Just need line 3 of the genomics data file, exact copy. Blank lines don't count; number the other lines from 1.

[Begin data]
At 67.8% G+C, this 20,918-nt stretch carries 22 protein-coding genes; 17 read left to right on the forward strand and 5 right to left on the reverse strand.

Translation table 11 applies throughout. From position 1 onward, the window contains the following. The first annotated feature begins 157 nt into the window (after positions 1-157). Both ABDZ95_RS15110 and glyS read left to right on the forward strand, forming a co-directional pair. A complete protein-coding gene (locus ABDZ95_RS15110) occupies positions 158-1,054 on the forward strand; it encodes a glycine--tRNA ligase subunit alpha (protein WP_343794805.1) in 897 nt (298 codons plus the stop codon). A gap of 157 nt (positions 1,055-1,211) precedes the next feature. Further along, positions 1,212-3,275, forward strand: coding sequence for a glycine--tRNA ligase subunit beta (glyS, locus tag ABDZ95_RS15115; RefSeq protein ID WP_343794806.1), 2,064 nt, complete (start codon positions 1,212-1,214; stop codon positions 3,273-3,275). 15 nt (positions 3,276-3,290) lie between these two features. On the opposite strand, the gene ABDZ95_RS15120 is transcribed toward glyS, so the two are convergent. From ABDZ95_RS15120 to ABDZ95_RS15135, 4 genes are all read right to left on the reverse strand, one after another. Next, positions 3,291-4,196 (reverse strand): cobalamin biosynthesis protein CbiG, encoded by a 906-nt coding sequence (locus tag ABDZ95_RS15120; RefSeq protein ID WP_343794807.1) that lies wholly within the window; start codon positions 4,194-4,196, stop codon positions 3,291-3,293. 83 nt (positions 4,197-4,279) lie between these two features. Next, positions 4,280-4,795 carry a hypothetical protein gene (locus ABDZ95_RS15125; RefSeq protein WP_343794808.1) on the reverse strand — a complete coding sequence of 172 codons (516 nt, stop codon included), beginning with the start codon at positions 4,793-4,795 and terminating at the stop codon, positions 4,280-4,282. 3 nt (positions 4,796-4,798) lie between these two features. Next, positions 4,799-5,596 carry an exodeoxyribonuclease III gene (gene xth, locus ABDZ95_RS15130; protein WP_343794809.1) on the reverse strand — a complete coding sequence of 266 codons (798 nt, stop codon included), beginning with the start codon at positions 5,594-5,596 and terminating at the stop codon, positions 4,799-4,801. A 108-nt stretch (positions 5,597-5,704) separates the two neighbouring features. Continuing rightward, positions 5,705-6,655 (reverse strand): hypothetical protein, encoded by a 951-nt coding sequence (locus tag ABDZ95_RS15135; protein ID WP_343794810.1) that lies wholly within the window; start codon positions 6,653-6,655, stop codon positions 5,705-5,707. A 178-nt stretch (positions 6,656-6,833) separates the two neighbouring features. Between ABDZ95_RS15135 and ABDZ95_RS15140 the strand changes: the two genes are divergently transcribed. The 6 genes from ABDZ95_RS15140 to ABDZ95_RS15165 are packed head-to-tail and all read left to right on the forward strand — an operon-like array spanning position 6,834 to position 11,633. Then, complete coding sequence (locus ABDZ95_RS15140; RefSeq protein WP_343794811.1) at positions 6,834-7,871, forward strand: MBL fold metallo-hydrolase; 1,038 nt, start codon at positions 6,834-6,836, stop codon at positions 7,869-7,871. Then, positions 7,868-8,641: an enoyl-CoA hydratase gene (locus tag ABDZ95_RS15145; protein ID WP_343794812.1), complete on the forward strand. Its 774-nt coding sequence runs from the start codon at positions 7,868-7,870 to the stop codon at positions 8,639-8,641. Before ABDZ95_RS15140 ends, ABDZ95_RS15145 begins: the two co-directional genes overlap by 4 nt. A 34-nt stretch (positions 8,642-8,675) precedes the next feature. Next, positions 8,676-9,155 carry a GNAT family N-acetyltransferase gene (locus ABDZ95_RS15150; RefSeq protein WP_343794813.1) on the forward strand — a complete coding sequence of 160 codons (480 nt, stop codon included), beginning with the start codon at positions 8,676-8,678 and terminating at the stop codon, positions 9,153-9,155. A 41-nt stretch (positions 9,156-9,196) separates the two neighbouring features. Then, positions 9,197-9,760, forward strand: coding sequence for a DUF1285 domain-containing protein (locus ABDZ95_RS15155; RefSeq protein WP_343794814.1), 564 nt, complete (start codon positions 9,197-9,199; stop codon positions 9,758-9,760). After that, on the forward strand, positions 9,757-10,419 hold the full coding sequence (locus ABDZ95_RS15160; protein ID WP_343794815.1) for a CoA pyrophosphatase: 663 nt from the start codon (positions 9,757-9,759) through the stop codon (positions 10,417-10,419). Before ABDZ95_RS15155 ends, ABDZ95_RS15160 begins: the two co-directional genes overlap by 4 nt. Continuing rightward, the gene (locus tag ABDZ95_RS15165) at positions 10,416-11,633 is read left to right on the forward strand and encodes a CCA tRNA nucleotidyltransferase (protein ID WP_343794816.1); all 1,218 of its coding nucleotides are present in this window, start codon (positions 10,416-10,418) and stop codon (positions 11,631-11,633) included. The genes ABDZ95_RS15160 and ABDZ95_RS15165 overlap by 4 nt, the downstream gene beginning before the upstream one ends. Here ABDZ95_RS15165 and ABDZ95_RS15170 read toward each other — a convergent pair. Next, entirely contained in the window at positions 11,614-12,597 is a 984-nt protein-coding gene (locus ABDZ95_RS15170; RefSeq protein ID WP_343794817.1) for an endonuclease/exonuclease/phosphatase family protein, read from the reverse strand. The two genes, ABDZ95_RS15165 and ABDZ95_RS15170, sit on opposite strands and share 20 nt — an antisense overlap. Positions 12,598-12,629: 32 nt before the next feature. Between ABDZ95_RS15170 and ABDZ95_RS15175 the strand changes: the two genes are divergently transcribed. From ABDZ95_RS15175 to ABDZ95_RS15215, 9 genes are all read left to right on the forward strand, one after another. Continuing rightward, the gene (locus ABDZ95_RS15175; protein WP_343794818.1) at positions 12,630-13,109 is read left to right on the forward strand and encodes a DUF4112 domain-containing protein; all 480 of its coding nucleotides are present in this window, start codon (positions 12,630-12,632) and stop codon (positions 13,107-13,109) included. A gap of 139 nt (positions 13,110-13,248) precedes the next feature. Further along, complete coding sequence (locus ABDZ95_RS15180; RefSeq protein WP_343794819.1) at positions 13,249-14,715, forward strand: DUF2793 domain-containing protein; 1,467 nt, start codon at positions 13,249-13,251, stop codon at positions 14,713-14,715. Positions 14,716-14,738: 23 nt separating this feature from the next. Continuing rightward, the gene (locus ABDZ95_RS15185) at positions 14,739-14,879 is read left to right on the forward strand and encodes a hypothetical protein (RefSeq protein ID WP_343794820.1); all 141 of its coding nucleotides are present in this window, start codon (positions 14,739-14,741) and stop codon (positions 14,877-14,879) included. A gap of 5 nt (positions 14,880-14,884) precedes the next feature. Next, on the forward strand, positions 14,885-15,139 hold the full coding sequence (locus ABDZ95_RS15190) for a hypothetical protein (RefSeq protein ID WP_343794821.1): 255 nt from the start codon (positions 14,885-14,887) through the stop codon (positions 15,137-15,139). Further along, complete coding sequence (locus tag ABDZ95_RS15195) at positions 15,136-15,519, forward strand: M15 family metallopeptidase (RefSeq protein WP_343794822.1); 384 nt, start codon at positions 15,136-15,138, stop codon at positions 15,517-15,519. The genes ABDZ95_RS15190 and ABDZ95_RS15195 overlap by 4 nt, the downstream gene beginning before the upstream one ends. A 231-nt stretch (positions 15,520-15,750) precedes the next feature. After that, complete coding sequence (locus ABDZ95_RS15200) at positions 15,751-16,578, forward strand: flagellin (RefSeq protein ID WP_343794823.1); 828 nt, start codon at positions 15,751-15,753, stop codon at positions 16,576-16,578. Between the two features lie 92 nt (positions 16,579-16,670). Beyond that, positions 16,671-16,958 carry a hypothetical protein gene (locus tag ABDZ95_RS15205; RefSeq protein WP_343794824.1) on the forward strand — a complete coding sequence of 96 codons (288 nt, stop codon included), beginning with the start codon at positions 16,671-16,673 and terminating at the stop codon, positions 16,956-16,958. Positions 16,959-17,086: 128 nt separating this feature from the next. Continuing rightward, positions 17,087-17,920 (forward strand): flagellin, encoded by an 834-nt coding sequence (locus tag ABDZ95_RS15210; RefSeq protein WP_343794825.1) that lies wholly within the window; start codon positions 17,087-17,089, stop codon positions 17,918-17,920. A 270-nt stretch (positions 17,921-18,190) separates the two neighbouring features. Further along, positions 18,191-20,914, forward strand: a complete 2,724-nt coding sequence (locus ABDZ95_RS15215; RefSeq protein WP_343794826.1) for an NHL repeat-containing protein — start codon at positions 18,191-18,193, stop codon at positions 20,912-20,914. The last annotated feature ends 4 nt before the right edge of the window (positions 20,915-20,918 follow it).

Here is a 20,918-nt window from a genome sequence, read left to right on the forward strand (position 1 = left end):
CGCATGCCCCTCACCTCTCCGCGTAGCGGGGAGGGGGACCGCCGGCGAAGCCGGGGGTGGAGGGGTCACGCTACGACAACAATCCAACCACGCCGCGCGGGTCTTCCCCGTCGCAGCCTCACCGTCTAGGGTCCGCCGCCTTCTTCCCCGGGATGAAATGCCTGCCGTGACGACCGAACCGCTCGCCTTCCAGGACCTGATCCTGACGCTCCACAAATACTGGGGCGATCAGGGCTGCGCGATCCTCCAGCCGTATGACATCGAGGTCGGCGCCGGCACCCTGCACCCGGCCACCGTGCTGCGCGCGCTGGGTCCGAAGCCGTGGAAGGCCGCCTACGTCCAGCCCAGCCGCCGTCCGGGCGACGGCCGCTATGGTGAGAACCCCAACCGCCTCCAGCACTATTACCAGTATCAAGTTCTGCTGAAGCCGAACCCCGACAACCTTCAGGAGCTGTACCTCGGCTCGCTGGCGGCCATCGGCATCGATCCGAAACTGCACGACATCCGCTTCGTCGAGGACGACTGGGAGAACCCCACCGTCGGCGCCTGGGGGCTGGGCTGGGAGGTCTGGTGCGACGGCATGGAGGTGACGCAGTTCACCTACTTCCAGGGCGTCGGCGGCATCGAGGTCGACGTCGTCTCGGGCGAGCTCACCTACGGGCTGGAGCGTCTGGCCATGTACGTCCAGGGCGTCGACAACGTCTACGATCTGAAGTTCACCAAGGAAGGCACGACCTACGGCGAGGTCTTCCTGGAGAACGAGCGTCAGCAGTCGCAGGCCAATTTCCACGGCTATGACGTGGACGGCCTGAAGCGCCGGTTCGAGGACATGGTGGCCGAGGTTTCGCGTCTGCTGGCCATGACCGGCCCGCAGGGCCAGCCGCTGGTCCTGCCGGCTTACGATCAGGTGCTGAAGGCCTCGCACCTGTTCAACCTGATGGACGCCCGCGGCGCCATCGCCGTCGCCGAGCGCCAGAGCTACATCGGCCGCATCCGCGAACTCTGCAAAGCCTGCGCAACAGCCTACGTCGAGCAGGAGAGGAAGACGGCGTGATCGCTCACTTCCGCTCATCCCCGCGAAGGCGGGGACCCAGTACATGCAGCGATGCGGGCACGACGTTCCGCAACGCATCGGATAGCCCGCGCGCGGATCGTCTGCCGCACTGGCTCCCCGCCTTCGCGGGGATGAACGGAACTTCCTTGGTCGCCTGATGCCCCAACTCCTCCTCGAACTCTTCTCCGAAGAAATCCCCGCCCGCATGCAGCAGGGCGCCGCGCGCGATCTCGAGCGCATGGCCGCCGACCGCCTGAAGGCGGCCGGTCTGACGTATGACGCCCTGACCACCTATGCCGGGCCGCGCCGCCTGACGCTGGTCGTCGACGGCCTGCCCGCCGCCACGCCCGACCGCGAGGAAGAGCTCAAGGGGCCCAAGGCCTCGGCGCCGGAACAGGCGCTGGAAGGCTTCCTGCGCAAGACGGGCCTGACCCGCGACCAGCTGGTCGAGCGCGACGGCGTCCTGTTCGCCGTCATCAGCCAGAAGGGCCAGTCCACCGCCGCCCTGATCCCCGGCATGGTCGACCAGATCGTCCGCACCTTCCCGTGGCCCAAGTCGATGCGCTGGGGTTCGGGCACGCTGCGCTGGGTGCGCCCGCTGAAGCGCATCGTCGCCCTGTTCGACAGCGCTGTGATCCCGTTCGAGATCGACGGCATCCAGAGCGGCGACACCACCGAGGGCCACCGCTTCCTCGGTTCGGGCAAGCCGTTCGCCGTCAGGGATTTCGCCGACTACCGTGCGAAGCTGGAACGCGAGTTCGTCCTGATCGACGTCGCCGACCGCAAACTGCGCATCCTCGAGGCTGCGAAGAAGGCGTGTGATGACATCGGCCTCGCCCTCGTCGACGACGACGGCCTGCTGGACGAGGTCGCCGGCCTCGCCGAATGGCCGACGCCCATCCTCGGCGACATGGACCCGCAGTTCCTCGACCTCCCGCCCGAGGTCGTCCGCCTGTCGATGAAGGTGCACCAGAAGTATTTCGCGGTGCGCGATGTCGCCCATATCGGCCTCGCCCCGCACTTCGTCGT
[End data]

Here is a 20,918-nt window from a genome sequence, read left to right on the forward strand (position 1 = left end):